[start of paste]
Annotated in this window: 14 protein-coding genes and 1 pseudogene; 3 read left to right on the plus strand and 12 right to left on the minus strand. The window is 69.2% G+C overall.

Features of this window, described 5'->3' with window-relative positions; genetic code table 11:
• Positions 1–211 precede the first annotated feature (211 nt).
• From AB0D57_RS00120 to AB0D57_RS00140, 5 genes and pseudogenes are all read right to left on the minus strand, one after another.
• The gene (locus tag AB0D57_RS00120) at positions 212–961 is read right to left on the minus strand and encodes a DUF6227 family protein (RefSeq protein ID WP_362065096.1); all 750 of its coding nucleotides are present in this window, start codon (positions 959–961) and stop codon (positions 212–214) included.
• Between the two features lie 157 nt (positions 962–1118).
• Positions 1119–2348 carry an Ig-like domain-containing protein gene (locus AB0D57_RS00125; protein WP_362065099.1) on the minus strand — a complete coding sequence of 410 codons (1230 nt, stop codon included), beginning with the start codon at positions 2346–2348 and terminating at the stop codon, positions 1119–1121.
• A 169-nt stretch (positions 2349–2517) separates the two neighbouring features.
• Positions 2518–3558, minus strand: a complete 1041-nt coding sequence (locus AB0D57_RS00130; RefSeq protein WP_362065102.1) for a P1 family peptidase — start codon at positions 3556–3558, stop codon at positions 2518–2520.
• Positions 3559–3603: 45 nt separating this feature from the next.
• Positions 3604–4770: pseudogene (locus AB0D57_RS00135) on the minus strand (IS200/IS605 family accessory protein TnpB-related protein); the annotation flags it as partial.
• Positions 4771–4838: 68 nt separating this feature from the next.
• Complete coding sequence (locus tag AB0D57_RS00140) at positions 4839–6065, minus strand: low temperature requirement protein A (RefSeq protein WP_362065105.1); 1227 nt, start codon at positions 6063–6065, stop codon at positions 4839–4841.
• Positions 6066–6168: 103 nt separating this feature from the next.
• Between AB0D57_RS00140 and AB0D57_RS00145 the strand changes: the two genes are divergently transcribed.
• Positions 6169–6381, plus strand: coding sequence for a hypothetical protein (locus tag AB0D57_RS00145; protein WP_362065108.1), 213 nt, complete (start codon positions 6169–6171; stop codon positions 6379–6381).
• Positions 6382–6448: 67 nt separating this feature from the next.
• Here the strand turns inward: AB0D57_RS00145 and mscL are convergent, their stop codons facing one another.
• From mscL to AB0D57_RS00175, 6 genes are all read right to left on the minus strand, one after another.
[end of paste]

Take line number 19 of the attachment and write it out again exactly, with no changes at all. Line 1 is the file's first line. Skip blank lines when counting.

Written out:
• From mscL to AB0D57_RS00175, 6 genes are all read right to left on the minus strand, one after another.